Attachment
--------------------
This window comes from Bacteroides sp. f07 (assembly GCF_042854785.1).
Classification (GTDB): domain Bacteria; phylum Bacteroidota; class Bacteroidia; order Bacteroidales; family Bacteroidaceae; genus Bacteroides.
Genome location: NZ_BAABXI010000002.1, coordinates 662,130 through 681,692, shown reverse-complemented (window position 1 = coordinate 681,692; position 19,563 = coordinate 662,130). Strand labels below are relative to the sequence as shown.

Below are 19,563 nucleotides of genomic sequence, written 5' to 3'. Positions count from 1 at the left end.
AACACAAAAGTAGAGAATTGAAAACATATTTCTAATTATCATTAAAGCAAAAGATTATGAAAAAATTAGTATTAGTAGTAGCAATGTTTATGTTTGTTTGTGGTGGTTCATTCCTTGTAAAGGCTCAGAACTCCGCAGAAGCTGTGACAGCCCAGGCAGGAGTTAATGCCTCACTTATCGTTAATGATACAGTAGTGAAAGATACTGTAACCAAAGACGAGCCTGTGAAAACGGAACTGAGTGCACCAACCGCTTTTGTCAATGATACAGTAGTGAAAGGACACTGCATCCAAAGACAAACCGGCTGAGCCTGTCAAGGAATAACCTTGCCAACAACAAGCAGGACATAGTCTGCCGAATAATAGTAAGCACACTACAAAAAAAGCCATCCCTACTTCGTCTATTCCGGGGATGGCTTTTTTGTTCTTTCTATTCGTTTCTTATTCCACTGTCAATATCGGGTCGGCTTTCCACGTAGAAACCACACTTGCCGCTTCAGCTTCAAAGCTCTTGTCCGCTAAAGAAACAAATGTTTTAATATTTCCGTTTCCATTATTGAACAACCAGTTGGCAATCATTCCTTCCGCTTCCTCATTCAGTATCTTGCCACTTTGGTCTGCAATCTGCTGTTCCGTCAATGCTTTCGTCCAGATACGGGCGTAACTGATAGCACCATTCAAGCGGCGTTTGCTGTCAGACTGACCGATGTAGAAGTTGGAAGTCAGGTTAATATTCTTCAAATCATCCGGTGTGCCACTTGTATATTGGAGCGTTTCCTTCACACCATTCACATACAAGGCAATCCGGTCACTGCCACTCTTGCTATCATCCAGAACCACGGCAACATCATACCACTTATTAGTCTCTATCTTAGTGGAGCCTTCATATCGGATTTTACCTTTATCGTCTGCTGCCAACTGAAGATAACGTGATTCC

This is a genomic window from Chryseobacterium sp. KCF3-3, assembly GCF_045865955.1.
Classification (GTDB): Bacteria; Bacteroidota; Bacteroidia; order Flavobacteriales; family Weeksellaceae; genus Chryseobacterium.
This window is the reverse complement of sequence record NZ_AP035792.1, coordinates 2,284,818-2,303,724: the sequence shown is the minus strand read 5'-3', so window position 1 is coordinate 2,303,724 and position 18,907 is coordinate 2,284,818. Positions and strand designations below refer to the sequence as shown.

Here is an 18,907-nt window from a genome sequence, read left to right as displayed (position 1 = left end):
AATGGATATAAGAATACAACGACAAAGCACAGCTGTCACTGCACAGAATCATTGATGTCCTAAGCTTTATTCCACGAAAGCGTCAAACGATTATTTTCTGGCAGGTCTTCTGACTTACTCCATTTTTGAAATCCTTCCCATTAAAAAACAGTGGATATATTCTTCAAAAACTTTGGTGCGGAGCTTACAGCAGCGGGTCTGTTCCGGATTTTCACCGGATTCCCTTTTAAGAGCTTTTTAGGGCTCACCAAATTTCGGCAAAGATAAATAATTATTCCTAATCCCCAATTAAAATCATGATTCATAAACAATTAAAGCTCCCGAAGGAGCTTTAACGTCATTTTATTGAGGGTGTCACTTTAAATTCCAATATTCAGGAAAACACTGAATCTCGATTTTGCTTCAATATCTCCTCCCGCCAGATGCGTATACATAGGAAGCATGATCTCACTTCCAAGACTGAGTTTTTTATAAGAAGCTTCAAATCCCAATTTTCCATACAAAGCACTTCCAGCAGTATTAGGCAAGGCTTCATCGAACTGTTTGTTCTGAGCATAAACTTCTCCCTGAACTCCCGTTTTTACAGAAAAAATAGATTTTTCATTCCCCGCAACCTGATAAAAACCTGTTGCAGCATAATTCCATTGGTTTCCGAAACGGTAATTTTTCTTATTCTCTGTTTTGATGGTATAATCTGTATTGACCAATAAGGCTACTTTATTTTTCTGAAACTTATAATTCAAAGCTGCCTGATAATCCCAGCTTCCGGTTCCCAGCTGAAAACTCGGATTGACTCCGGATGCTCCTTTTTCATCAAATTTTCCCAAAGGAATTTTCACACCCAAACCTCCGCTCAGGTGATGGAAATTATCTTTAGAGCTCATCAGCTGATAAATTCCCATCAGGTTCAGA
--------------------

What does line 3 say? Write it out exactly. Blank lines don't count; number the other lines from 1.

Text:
Genome location: NZ_BAABXI010000002.1, coordinates 662,130 through 681,692, shown reverse-complemented (window position 1 = coordinate 681,692; position 19,563 = coordinate 662,130). Strand labels below are relative to the sequence as shown.